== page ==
UK competition watchdog threatens deeper probe of Adobe's $20B Figma deal
Vendors have days to answer cost and innovation concerns, may face potential delay to merger... or worse
Adobe's aim to complete its $20 billion purchase of web-first collaboration design startup Figma by the end of the year is less certain after Britain's competition regulator referred the deal for a deeper probe on concerns it'll reduce innovation.
Word of the eye-wateringly expensive buy first came in September last year and has since attracted the attention of the Justice Department, which is planning to block the sale, as well as EU authorities.
The UK's Competition and Markets Authority started to explore implications of thr merger in December, and today said it had identified concerns in the "supply of screen design software, where Adobe's and Figma's products compete" – a dynamic it fears is likely to change post-sale.
Figma offers a browser-based app which manages file organization by showing projects and related files in a dedicated format. The vector-based graphic editor and prototyping tool requires no installation, patching, or updates. The business launched in 2016 and has sucked up $332.9 million in funding.
There are around four million users of Figma services, many drawn initially by its freemium pricing and lightweight interface. Some fear Adobe will merge its rival XD software with Figma and raise subscription costs. Figma's founder and CEO has denied this is a prospect and says the platform will remain free in education.
Another concern highlighted by the CMA is that the merger may reduce the software vendors' incentives to invest and compete with each other, potentially meaning reduced competition and innovation, as well as higher costs.
In a statement, Sorcha O'Carroll, senior merger director at the CMA said:
"Products sold by Adobe and Figma are critical for the development of digital services that people and businesses use on a daily basis – be that popular apps and websites selling anything from holidays to streaming the latest movie.
"We're worried this deal could stifle innovation and lead to higher costs for companies that rely on Figma and Adobe's digital tools – as they cease to compete to provide customers with new and better products.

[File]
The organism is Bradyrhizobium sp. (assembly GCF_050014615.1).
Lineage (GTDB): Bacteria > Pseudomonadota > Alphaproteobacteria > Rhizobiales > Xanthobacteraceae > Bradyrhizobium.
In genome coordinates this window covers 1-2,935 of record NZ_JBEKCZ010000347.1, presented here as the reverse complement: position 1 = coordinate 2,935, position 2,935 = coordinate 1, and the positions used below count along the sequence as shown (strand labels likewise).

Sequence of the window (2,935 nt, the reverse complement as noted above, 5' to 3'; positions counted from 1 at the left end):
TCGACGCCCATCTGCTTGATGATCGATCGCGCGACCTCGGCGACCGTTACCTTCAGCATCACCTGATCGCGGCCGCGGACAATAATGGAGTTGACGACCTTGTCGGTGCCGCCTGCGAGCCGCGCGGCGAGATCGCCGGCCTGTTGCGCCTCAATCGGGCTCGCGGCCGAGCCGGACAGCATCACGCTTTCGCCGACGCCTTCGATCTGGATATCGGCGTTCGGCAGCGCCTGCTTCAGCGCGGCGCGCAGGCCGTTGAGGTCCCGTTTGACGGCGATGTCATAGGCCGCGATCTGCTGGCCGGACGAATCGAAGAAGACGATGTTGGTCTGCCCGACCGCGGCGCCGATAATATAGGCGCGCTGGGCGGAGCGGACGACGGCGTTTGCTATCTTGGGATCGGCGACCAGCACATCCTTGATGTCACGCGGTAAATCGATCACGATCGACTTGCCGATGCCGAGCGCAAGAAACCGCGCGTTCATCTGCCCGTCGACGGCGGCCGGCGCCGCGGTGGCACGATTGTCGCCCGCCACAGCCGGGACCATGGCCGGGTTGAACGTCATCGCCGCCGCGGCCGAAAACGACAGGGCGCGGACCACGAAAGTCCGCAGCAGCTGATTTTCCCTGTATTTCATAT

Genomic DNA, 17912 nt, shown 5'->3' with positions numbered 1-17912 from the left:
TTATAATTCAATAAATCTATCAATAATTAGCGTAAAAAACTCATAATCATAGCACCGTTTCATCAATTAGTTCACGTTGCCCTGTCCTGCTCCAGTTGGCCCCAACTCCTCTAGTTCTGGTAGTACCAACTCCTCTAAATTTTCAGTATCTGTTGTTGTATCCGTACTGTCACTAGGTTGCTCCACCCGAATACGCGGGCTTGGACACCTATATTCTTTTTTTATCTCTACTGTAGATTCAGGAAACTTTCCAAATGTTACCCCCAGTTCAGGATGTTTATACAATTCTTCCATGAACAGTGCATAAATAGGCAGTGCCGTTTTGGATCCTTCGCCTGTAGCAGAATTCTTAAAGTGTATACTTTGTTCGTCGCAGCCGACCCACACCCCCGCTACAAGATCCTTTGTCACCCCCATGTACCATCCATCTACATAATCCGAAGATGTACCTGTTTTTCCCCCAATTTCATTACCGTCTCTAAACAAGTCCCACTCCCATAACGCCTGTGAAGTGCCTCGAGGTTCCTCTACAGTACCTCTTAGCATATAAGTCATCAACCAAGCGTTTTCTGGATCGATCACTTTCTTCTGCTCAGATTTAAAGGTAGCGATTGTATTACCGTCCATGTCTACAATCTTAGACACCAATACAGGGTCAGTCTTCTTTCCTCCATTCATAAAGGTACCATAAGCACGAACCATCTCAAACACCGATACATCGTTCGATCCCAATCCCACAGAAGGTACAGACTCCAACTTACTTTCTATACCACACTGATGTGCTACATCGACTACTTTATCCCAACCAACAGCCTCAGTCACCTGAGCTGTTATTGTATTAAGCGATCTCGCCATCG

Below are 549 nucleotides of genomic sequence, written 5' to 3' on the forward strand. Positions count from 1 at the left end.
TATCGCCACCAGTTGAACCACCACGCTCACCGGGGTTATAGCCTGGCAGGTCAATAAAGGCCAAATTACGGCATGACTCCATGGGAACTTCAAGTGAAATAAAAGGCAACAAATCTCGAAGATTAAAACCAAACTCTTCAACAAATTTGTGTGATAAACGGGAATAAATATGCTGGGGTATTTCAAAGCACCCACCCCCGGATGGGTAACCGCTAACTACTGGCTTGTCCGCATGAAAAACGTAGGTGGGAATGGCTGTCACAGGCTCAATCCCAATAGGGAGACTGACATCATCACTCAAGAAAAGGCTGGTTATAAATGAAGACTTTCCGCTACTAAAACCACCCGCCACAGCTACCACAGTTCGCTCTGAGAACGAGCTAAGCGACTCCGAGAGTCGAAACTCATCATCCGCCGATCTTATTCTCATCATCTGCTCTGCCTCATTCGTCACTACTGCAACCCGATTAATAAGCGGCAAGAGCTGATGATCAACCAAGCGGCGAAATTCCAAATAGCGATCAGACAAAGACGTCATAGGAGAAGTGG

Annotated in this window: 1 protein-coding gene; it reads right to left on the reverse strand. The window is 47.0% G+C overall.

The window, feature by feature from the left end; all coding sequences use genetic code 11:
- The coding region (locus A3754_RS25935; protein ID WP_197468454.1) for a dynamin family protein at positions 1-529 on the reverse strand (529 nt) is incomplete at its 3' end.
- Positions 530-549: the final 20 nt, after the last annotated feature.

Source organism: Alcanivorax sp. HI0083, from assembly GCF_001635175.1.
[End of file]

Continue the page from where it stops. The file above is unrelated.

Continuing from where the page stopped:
"Unless Adobe can put forward viable solutions to our concerns in the coming days, we will move to a more in-depth investigation," O'Carroll added.
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CEO Shantunu Narayen said in March the company was anticipating the buy of Figma closing before the end of 2023. "We are preparing for integration as we work through the regulatory process. From the outset, we have been well prepared for all potential scenarios while realistic about the regulatory environment.
"We have completed the discovery phase of the US DoJ's second request and are prepared for next steps, whether that is an approval or a challenge. Adobe remains confident in the facts underlying the case. And based on current process timing, we believe the transaction continues to be on track for a close by the end of 2023."
The CMA has greater powers since the UK broke away from the EU, and on competition grounds has so far blocked Meta's buy of Giphy, a costly loss to Zack's company, and held up Microsoft's $69 billion purchase of Activision Blizzard. Ben Barringer, equity research analyst at Quilter Cheviot, opined: "The news that the CMA wants to refer this deal to a deeper probe should not come as a surprise.
"As the tech industry has matured, regulators are responding by being a lot pickier with the deals they will approve. If the Facebook purchase of Instagram happened today then it likely would have been blocked, and it is this environment that the likes of Adobe may find themselves struggling to navigate."
Barringer said the deal, "as important as it is for Adobe, was always going to struggle to meet the high bar set by the CMA" and noted that it made sense for the software giant to buy Figma as collab tools become more important post-COVID. He noted, though, that "it will be difficult to satisfy the CMA and, as such, structural remedies will be required to get it through.
"This may mean that the deal no longer becomes as attractive for Adobe, but we will need to see their response first to see what avenues they believe they have. For investors in Adobe, this will be a cloud hanging over the company for a considerable period of time and if they were not to end up buying Figma it would leave the company deficient in this fast growing product area."
Adobe told The Register: "We remain confident in the merits of the case as Figma's product design is an adjacency to Adobe's core creative products and Adobe has no meaningful plans to compete in the product design space. We look forward to establishing these facts in the next phase of the process and successfully completing the transaction." ®